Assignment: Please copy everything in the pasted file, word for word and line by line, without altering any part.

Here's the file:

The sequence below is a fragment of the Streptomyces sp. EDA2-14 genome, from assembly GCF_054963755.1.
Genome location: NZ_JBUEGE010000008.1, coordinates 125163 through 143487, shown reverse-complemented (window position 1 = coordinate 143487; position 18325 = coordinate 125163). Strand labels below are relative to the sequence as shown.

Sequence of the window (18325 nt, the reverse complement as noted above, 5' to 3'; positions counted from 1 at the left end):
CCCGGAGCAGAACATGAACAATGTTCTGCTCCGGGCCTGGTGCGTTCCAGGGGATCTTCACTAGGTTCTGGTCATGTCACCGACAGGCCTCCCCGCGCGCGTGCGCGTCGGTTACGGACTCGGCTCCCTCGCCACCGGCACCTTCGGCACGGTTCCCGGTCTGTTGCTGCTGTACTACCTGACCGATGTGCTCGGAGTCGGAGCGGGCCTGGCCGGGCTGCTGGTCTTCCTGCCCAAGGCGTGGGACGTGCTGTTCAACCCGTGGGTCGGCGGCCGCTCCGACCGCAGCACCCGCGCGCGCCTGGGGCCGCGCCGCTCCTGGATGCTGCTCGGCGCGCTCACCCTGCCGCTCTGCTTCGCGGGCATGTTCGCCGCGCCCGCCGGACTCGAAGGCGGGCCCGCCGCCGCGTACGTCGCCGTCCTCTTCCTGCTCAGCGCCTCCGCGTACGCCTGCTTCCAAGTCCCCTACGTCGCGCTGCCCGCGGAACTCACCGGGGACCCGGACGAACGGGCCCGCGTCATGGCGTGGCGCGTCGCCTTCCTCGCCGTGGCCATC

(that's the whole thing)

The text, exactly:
The sequence below is a fragment of the Streptomyces sp. EDA2-14 genome, from assembly GCF_054963755.1.
Genome location: NZ_JBUEGE010000008.1, coordinates 125163 through 143487, shown reverse-complemented (window position 1 = coordinate 143487; position 18325 = coordinate 125163). Strand labels below are relative to the sequence as shown.

Sequence of the window (18325 nt, the reverse complement as noted above, 5' to 3'; positions counted from 1 at the left end):
CCCGGAGCAGAACATGAACAATGTTCTGCTCCGGGCCTGGTGCGTTCCAGGGGATCTTCACTAGGTTCTGGTCATGTCACCGACAGGCCTCCCCGCGCGCGTGCGCGTCGGTTACGGACTCGGCTCCCTCGCCACCGGCACCTTCGGCACGGTTCCCGGTCTGTTGCTGCTGTACTACCTGACCGATGTGCTCGGAGTCGGAGCGGGCCTGGCCGGGCTGCTGGTCTTCCTGCCCAAGGCGTGGGACGTGCTGTTCAACCCGTGGGTCGGCGGCCGCTCCGACCGCAGCACCCGCGCGCGCCTGGGGCCGCGCCGCTCCTGGATGCTGCTCGGCGCGCTCACCCTGCCGCTCTGCTTCGCGGGCATGTTCGCCGCGCCCGCCGGACTCGAAGGCGGGCCCGCCGCCGCGTACGTCGCCGTCCTCTTCCTGCTCAGCGCCTCCGCGTACGCCTGCTTCCAAGTCCCCTACGTCGCGCTGCCCGCGGAACTCACCGGGGACCCGGACGAACGGGCCCGCGTCATGGCGTGGCGCGTCGCCTTCCTCGCCGTGGCCATC